Complicated Matters

A while ago I wrote a short blog post about a tweet from the Gartner analyst Ted Friedman saying that clients are disappointed with the ability to support wide deployment of complex business rules in popular data quality tools.

Speaking about popular data quality tools; on the DataFlux Community of Experts blog Founder of DataQualityPro Dylan Jones posted a piece this Friday asking: Are Your Data Quality Rules Complex Enough?

Dylan says: “Many people I speak to still rely primarily on basic data profiling as the backbone of their data quality efforts”.

The classic answers to the challenge of complex business rules are:

  • Relying on people to enforce complex business rules. Unfortunately people are not as consistent in enforcing complex rules as computer programs are.
  • Making less complex business rules. Unfortunately the complexity may be your competitive advantage.

In my eyes there is no doubt about that data quality tool vendors has a great opportunity in research and development of tools that are better at deploying complex business rules. In my current involvement in doing so we work with features as:

  • Deployment as Service Oriented Architecture components. More on this topic here.
  • Integrating multiple external sources. Further explained here.
  • Combining the best algorithms. Example here.

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2 thoughts on “Complicated Matters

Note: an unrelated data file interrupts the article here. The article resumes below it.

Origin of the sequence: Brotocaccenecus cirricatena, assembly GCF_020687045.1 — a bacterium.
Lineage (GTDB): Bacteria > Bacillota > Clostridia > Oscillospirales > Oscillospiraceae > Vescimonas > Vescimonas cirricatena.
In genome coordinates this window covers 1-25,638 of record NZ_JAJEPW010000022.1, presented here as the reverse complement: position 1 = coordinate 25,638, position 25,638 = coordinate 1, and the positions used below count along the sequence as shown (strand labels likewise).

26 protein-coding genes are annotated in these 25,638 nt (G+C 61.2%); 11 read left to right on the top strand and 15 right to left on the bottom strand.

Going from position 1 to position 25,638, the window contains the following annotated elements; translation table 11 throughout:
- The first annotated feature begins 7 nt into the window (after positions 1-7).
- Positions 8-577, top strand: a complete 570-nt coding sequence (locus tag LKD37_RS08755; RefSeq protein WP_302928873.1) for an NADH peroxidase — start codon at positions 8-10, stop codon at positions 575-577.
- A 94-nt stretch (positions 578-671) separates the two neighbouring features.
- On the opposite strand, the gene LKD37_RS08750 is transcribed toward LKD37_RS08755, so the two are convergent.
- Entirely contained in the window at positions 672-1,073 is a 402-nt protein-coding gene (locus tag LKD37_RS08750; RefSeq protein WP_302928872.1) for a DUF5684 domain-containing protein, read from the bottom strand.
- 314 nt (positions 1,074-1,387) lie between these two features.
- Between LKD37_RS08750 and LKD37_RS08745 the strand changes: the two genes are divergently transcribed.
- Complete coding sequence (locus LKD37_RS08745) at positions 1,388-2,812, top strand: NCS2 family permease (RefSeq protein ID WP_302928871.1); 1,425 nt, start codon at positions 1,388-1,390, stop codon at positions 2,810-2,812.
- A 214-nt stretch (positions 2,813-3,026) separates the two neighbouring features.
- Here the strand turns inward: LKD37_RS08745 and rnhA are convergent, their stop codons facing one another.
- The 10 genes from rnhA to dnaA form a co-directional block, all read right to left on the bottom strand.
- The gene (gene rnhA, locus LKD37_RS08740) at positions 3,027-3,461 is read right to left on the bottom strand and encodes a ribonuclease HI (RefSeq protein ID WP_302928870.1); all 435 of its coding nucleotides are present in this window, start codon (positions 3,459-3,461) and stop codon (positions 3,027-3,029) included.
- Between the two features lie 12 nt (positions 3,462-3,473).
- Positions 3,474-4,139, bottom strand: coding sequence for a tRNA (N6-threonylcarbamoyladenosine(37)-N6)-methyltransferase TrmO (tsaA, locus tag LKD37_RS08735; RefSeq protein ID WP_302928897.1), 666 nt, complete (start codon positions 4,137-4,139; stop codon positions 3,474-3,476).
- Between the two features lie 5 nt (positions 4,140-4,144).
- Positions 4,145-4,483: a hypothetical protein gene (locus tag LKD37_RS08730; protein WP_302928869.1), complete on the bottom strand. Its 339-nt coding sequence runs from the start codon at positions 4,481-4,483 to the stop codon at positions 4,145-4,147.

1. Dylan Jones 6th September 2010 / 10:11

    You raise a good point here Henrik, the reason most rules are not managed is because they are an absolute nightmare!

    There is also an issue that business rules (if they exist in some electronic workflow system for example) are rarely reflected in the data quality rules that should align to them.

    For example, a business rule may state that a customer who already has an existing account must be linked to a parent record, a business rule may be enforced to perform basic checks via workflow software but unless the workflow software has the power of modern matching technology it may still fail.

    What we need is a unification of business and data quality rules so that there is no distinction.

    • Henrik Liliendahl Sørensen 6th September 2010 / 10:30

      Thanks for commenting Dylan. Indeed we need a unification of business and data quality rules.

      In relation to the data quality tool market I think we have two trends for that:
      • Mega vendors embracing all disciplines
      • Specialized vendors making best-of-breed plug-ins

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